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Voluntary Movement Patterns: From Infancy to Childhood

Voluntary movement patterns

The process of the reflex actions transforming into voluntary movement patterns is a complex issue to examine. The passage from infancy to toddlerhood is evidenced by the acquisition of walking, which is the first “fundamental movement skill” (Dunn and Leitschuh 30). The voluntary movement patterns throughout the first two years of infant development include the following milestones, such as locomotion, rolling over, sitting, crawling, walking, reaching and grasp, and striking. Movement is generally perceived as an essential domain that is observed in infancy. The next childhood period that covers the age of two to six years is another crucial time in the developmental process of a child. The voluntary movement examples that can be traced within this period include locomotion, running, climbing, jumping, hopping, galloping and skipping, throwing, catching, kicking, and striking.

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Movement performance

Achieving the established milestones as subtle indicators promotes monitoring the progress of motor development. However, every child develops in a very individual manner, which is influenced by various factors, such as “inheritance, socioeconomic background, and educational environment” (Dunn and Leitschuh 23). The improved movement performance in childhood is dependent on factors, including maturity, practice, and size modifications. Motor milestones provide the groundwork for the developmental control of children since they represent the most prominent and best-defined indicators of developmental processes to observe by parents and health care specialists. The quality of movement performance is a strong predictor of a child’s later neurological status. The gross motor skills that represent large body movements of the baby develop before the fine motor skills that indicate smaller actions. With that said, motor development activities are vital for infants and toddlers, because physical activity fosters early brain development by developing more neuronal connections.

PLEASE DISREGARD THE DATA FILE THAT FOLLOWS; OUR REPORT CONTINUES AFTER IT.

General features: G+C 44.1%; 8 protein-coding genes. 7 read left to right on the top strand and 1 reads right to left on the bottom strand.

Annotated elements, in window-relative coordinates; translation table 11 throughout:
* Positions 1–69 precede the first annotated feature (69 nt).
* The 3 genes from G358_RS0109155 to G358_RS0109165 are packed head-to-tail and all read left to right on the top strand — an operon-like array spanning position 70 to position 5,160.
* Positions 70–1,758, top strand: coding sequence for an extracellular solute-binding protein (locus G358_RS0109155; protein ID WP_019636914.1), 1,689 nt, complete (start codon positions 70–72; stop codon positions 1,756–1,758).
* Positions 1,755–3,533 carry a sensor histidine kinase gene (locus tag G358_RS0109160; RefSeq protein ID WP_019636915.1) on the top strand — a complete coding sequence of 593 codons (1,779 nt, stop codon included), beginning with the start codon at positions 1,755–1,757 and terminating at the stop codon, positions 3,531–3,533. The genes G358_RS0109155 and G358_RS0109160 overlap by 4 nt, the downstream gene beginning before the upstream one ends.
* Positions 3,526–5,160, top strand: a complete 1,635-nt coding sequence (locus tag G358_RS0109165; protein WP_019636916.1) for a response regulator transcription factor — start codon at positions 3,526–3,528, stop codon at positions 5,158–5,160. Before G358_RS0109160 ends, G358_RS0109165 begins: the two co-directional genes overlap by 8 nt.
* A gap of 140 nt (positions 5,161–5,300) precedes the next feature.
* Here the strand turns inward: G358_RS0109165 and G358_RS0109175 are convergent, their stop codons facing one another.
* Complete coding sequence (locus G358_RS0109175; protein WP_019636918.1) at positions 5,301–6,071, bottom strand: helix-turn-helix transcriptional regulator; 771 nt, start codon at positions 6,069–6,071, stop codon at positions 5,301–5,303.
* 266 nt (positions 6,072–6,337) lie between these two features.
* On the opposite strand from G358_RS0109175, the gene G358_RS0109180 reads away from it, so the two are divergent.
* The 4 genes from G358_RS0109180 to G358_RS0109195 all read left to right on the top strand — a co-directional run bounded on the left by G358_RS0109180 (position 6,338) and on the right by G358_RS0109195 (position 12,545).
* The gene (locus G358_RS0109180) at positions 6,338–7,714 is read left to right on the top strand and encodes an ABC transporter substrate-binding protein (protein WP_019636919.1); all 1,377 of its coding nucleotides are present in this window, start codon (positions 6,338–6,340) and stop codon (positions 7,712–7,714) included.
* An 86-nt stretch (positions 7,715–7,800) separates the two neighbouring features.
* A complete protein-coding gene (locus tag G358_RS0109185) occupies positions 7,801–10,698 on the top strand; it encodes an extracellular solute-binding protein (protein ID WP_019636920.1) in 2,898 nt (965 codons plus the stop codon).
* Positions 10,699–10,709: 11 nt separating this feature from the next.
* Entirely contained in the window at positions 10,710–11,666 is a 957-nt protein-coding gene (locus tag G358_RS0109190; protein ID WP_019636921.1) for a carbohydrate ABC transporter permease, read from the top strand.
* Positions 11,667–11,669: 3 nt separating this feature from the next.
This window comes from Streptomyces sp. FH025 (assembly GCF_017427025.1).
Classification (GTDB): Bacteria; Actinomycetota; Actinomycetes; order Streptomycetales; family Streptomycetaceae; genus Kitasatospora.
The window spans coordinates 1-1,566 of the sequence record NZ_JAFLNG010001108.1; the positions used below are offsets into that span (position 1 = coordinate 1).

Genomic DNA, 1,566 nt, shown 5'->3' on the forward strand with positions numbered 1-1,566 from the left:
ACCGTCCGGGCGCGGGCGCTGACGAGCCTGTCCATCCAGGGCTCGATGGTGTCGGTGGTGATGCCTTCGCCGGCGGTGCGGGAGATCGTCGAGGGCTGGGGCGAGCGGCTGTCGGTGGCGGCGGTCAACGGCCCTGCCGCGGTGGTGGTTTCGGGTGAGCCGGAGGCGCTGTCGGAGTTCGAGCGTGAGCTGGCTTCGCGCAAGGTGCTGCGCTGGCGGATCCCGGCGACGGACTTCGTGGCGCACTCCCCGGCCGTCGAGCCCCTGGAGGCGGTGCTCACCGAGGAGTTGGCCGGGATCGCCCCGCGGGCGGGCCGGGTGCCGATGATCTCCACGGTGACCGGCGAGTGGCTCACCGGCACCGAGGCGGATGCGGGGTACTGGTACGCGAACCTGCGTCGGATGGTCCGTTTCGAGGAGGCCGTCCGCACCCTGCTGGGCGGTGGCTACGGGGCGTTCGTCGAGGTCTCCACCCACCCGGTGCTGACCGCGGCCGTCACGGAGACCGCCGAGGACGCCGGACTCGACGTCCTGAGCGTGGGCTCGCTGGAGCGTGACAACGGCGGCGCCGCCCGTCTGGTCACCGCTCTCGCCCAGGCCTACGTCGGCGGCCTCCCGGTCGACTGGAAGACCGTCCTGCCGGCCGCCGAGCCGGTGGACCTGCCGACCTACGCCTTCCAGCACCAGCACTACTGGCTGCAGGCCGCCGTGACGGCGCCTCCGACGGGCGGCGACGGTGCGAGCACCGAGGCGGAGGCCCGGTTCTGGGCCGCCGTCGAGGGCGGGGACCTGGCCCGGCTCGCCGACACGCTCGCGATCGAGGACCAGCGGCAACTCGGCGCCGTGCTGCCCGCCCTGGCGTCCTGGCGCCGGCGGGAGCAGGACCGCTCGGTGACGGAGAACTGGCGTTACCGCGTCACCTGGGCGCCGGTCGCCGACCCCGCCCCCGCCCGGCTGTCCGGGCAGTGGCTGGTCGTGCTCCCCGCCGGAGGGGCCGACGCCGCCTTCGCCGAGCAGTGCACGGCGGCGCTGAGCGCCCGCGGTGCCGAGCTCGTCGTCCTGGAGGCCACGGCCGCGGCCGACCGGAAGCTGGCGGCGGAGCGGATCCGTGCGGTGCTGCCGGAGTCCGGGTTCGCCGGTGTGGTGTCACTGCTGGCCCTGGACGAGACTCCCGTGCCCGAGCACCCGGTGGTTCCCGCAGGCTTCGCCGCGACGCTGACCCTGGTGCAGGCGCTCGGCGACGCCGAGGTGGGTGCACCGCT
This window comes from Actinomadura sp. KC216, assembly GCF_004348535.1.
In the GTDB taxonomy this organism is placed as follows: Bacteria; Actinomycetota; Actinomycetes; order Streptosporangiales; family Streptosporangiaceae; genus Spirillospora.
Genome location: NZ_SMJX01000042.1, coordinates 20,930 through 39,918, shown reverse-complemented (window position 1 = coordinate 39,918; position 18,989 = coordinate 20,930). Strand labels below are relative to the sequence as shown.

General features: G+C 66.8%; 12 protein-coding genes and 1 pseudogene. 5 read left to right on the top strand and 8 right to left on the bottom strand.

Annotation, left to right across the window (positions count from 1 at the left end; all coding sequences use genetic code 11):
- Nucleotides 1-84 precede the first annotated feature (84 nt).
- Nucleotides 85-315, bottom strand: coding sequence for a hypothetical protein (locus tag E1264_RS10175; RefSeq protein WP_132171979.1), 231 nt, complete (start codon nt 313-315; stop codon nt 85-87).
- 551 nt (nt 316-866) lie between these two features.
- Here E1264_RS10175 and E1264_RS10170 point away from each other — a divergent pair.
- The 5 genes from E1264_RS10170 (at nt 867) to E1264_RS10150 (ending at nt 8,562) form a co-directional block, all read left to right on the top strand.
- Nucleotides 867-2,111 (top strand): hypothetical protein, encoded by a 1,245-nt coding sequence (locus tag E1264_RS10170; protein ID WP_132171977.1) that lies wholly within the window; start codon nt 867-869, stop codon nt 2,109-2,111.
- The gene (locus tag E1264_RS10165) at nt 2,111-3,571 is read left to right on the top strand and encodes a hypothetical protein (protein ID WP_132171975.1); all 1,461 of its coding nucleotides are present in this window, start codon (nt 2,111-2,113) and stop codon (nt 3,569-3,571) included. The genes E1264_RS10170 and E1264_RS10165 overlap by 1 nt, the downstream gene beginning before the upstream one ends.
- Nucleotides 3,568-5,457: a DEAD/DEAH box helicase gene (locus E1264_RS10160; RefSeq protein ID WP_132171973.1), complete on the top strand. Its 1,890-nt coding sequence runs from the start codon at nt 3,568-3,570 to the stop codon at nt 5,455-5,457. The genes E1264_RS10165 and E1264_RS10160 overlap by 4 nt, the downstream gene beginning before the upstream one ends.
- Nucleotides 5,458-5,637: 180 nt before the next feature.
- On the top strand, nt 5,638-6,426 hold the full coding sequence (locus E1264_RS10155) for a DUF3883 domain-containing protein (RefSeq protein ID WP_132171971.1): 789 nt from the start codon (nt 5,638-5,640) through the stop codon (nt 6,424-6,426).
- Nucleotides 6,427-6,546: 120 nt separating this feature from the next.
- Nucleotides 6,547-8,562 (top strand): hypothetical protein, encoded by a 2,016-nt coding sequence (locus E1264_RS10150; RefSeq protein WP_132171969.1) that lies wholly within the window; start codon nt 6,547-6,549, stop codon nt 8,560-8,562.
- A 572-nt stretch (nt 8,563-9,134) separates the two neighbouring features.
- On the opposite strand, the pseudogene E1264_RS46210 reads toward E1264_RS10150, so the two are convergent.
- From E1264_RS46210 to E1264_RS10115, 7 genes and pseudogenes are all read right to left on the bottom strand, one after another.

Work Cited

Dunn, John M., and Carol A. Leitschuh. Special Physical Education. 10th ed., Kendal Hunt Publishing Company, 2015.

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StudyCorgi. (2022, April 2). Voluntary Movement Patterns: From Infancy to Childhood. Retrieved from https://studycorgi.com/voluntary-movement-patterns-from-infancy-to-childhood/

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StudyCorgi. (2022, April 2). Voluntary Movement Patterns: From Infancy to Childhood. https://studycorgi.com/voluntary-movement-patterns-from-infancy-to-childhood/

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StudyCorgi. "Voluntary Movement Patterns: From Infancy to Childhood." April 2, 2022. https://studycorgi.com/voluntary-movement-patterns-from-infancy-to-childhood/.

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StudyCorgi. 2022. "Voluntary Movement Patterns: From Infancy to Childhood." April 2, 2022. https://studycorgi.com/voluntary-movement-patterns-from-infancy-to-childhood/.

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StudyCorgi. (2022) 'Voluntary Movement Patterns: From Infancy to Childhood'. 2 April.

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